The threat of COVID-19 did not discourage a multitude of Catholic faithful who trooped to the Quiapo Church in Manila to attend masses for the Feast of the Black Nazarene Saturday, Jan. 9, posing a challenge to both security forces and church leaders.
Archdiocese of Manila apostolic administrator Bishop Broderick Pabillo likened the Black Nazarene to a magnet that continues to attract people despite the pandemic.
“The Black Nazarene is a magnet, a very strong magnet that attracts people to Him,” he said during one of the Masses to celebrate the Feast of the Black Nazarene.
“We couldn’t go to Luneta (this year), there is no traslacion procession, yet the people continue to approach the Black Nazarene,” added Pabillo.
The traditional traslacion procession of the Nazareno held annually from Luneta to Quiapo Church was cancelled this year due to COVID-19.
Closer to Jesus
Bishop Pabillo said the coronavirus disease pandemic may have prevented people from doing the things that they are used to, but it brought the people closer to Jesus.
“Due to the pandemic we could no longer do our traditional activities, but people became closer to Jesus,” he said.
“We better show our love for Him in different ways of expressing our faith and love for God,” added Pabillo.
He said attending Mass to listen to God’s word is one of them.
“Jesus said: ‘If you love me, you will keep my commandments.’ We cannot follow His commands if we don’t listen to His word,” Pabillo said.
Bishop Pabillo also took note of the number of people inside and outside the church who participated in the fiesta Mass.
“Even if its early in the morning and there’s a curfew the church and streets are teeming with people,” he said.
The prelate said this is not only true for Quiapo Church but also in other churches where novena Masses were held for the Nazareno.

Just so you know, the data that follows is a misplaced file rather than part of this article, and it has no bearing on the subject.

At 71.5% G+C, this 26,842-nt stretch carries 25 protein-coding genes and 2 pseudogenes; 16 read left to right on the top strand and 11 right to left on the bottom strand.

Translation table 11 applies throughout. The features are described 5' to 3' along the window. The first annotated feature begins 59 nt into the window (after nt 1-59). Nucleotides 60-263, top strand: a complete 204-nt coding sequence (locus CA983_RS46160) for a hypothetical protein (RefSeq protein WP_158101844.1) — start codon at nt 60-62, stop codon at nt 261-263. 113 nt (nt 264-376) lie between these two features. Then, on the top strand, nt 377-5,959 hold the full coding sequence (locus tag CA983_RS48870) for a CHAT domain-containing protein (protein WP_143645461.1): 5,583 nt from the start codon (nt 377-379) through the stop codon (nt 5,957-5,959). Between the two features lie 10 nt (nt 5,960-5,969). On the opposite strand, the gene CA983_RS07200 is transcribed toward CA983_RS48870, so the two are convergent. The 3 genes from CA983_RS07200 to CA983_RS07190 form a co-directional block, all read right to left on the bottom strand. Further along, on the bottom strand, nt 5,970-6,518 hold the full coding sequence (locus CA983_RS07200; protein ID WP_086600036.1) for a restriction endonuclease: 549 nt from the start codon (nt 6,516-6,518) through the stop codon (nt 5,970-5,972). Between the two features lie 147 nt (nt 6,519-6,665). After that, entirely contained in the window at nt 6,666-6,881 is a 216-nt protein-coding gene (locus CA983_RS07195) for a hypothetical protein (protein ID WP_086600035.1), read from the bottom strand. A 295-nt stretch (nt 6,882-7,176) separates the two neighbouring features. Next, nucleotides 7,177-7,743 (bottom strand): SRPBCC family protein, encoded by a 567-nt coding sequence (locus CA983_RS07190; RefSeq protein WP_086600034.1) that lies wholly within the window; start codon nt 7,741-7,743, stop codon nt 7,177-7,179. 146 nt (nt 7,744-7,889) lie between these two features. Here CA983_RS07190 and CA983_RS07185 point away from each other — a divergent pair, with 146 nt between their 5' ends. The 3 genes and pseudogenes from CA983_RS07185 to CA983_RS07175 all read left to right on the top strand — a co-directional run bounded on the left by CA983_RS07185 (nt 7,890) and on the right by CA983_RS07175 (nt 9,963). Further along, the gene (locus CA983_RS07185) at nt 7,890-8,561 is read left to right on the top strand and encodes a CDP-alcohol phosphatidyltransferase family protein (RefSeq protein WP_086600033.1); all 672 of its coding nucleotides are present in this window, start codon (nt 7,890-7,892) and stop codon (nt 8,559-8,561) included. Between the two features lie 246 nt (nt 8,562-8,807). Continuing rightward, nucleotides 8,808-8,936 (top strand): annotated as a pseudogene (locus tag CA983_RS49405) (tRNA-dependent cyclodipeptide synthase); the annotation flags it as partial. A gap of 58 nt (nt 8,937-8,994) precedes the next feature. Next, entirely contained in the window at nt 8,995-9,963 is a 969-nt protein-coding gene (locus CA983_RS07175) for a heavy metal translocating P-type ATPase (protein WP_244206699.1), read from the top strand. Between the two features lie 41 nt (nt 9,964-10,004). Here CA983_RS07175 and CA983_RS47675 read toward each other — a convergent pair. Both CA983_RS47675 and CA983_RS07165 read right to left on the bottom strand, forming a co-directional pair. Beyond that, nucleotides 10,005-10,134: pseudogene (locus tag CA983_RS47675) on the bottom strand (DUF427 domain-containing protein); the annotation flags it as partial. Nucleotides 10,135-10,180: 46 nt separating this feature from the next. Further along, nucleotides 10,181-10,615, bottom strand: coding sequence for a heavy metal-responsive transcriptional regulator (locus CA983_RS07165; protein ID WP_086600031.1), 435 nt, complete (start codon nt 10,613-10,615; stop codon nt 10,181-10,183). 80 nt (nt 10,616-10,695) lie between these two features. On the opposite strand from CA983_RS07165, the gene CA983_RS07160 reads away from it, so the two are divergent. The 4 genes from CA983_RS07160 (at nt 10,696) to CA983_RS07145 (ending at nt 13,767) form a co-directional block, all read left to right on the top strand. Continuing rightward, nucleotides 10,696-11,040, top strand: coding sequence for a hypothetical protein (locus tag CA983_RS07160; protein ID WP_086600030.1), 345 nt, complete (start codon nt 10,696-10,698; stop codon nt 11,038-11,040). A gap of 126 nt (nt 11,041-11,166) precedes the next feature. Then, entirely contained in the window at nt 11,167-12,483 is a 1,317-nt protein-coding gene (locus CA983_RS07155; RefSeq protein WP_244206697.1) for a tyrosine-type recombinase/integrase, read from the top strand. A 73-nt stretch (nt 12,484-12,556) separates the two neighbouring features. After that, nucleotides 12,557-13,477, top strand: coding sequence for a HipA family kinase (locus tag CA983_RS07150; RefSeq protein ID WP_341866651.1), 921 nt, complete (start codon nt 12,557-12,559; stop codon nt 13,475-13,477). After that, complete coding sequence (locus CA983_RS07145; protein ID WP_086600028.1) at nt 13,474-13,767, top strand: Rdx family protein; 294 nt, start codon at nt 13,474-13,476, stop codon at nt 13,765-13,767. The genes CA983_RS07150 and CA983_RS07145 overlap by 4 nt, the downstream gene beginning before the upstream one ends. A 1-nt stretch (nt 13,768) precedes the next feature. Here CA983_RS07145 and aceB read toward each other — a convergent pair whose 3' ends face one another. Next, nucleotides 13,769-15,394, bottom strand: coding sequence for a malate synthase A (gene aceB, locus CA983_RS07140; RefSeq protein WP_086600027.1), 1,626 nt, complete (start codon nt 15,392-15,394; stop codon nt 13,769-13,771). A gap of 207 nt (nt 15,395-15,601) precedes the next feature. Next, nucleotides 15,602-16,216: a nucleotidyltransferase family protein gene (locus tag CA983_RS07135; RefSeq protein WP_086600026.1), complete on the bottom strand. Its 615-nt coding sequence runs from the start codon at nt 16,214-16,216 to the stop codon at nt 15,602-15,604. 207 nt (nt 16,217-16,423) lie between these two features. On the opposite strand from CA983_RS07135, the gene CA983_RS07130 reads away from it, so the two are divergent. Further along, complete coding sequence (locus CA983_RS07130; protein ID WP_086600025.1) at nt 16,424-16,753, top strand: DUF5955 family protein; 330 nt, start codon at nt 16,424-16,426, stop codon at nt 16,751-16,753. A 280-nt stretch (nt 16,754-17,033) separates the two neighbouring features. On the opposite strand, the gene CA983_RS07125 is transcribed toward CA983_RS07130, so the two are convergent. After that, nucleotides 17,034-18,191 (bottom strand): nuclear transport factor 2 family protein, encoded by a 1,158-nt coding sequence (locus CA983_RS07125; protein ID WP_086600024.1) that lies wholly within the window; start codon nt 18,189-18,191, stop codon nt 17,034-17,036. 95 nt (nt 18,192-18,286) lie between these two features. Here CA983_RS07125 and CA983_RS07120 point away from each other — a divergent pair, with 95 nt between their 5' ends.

Crowd of devotees
Several thousand police were deployed to ensure social distancing in the devout crowd, which Manila’s disaster agency estimated had topped 30,000 in the first few hours of the celebration.
Ignoring official pleas to stay home because of the virus threat, Catholics wearing masks and face shields gathered along an avenue outside the Quiapo Church in Manila where the first of 15 masses for the feast of the Black Nazarene began before dawn.
People patiently waited to enter the church or watched the back-to-back masses broadcast live on large screens outside.
The orderly scenes were in contrast to the normal frenzied procession involving hundreds of thousands of pilgrims risking life and limb to touch the icon in the belief it can heal the sick.
Hourly masses in Quiapo Church or Minor Basilica of the Black Nazarene were live-streamed on its official social media page so devotees could still hear mass even in their homes.
Church officials limited the number of people inside Quiapo Church to 30 percent to ensure that physical distancing is observed, and in compliance with the guidelines of the Inter-Agency Task Force for the Management of Emerging Infectious Diseases.
‘God is with us’
In the early morning mass at the Quiapo Church, Pabillo assured the throngs of devotees at the church that “Jesus remains with us through our suffering.”
“Jesus is our Savior. We do not deny the sufferings that are with us, but Jesus is there. When we include Jesus in our suffering, we are transformed, leading the way to our salvation. Like now, amid the pandemic, we cannot observe our traditional celebration but we become closer to Jesus,” Pabillo said in his homily for the fiesta mass.
“Jesus is assuring us that He is with us. We are coming to Him today not through the traslacion procession but by listening to His Word,” he added.
‘Our life is a call’
Meanwhile, Balanga Bishop Ruperto C. Santos reminded the faithful of his own “traslacion” or journey.
“Our life is a call. God is calling us to be with Him, to experience His goodness, and to share Him with others. Our traslacion is all about our passage or transfer from this life to Heaven as we answer His call. We translate His words to our own actions. We transcribe His works into our hearts. We transfer what we are and who we are into His ways and will,” Santos said.
“Do not be afraid. Do not be disturbed. God is in control. We will pass this crisis. We will move on. With God watching us and working wonders in our lives, we will surpass all these hardships,” Santos said. (With reports from Christina A. Hermoso, Aldrin Casinas and AFP)